Orwell’s pub is seen a bastion of romanticised working-class culture under attack from such modern vices as mock-tudor architecture and metropolitan anonymity. But lodged in the heart of his fusty utopianism is a genuinely radical impulse: “The garden is [the pub’s] best feature, because it allows whole families to go there instead of Mum having to stay at home and mind the baby while Dad goes out alone”. His dream pub is a space where everyone can mingle; ‘pub’, we are reminded, is short for ‘public house’.
People with progressive politics of all stripes have long emphasised the importance of ‘social infrastructure’; the need to build spaces where people can meet, plan, discuss, forge the sense of commonality necessary to getting our collective arse in gear to change things. An antidote to the twin evils of privatisation and social isolation which chip away at our ability to build a sense of ‘us’.
In this effort, Spoon’s ubiquity and merciful lack of brand ‘philosophy’ is uniquely appealing; here, pretty much anyone can be part of that ‘us’. From packs of braying city boys in chino-and-boat-shoe combos, to parents with toddlers in tow, to the man at an old North London haunt of mine affectionately known as ‘The Growler’ who just stood at the bar and conversationally growled at passers by. It seemed to make him happy.
As its popularity swells to cult levels, bolstered by the paradoxical force of its own mundanity, spoons has become the reliable refuge of the stuck-out and the broke and the fun-hungry. In short, a proxy for the public space.
And if we ever needed the crutch of such a surrogate, it’s now. Youth centres and libraries and swimming pools are shutting up shop. Cities are being taken over by a slow creep of ‘publicly owned private space’ initiatives, where councils chuck more land into the yammering jaws of private development companies. These are chewed into pristine nightmares of brushed steel, frocked with ‘hostile architecture’ designed to keep out rough sleepers, and patrolled by brutish private security guards.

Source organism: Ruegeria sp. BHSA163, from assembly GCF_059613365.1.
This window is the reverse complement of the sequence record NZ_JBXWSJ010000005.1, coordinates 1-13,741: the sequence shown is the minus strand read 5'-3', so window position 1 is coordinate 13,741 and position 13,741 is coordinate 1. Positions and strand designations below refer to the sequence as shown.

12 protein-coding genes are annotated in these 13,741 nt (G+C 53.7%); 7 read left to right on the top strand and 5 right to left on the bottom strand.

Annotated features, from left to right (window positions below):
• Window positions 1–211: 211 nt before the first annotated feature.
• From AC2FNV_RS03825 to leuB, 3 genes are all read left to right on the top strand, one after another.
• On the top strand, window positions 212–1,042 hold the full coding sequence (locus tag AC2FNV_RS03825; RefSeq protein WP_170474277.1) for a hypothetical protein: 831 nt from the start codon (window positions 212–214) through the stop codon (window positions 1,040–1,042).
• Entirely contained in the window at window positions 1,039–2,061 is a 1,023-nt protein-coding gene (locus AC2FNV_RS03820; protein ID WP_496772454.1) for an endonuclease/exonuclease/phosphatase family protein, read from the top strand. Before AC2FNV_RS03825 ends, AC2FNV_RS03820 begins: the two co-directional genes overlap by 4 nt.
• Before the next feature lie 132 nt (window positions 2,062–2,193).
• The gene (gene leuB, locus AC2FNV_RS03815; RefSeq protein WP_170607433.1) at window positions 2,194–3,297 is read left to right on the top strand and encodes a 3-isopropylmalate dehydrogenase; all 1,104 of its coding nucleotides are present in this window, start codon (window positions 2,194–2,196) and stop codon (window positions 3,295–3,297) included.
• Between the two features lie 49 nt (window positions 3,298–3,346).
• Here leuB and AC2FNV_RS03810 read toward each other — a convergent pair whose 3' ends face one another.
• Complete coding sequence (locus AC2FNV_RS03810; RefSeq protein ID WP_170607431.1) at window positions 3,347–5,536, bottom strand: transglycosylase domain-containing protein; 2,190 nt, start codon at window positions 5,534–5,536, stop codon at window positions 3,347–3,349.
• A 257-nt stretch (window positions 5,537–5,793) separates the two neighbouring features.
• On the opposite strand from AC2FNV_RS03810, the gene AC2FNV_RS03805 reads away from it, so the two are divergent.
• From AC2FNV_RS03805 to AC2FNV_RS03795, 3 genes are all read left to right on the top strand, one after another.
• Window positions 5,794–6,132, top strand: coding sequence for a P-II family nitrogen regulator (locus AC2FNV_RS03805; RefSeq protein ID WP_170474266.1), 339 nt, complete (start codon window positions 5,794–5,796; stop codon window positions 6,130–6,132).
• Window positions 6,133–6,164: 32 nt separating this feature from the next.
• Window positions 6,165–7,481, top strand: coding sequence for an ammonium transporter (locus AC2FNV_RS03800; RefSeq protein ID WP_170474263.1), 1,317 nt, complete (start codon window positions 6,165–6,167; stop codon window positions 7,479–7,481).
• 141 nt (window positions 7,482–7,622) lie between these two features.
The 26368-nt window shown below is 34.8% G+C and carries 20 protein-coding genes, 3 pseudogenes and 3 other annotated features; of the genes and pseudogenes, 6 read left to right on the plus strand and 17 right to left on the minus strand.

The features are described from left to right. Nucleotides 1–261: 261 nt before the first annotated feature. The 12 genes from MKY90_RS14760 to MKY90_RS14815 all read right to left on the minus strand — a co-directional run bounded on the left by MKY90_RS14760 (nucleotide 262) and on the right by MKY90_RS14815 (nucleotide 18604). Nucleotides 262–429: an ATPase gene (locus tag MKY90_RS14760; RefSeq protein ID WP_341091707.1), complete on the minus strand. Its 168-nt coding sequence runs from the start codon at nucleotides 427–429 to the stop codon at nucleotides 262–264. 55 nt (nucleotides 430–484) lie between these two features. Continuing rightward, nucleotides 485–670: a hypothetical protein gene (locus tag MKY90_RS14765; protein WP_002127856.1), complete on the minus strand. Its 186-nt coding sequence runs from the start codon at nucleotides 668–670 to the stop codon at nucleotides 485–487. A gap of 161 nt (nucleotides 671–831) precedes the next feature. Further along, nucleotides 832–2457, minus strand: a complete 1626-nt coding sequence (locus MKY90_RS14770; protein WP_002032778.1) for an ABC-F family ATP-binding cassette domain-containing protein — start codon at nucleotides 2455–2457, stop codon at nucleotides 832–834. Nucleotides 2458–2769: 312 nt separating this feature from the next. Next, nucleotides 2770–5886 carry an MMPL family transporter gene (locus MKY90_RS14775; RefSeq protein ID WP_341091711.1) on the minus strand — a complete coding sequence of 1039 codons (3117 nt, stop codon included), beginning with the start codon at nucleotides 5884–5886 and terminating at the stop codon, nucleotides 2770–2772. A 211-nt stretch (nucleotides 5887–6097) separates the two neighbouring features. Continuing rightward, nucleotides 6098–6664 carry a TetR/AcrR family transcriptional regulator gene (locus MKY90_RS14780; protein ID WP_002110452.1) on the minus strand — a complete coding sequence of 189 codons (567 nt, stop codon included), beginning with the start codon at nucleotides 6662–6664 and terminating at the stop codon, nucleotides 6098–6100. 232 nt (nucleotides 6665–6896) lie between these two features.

Then again, the prospect of a national takeover is unlikely to delight on the company’s owner and founder – frothing Brexiteer Tim Martin, heady on the mythos of his own capitalist success that turned a 1979 takeover of a single Muswell Hill pub into a £750 million fortune.
Really, there are two Spoons; the Spoons of public affection and the neoliberal behemoth, which, while it may reserve an easy-going attitude for its clientele, seems to impose on its staff a petty Taylorism that’s enough to drive anyone to distraction.
Former employees tell me that “work is highly regimented”; middle management Apparently henpeck staff with endless micro-managerial questions: have you filled the correctly-branded pint to 95%? Do you know at least three facts about at least ten regulars? Have you asked people about their food exactly five minutes after serving? One tells me breaks are staggered, with the result that time for employees to interact with each other is limited.
This is a working life familiar to millions of Britons; conditions of miserly surveillance held barely in check by existing employment protections. and while Martin may have salivated at the idea of a Brexit and its supposed cutting of red tape, it would only put workers’ rights further at risk. Put all that together and, to me, it’s no surprise that people are keen to wrench control of such spaces from the sweaty grasp of a Europhobic millionaire who took away our Sunday roasts.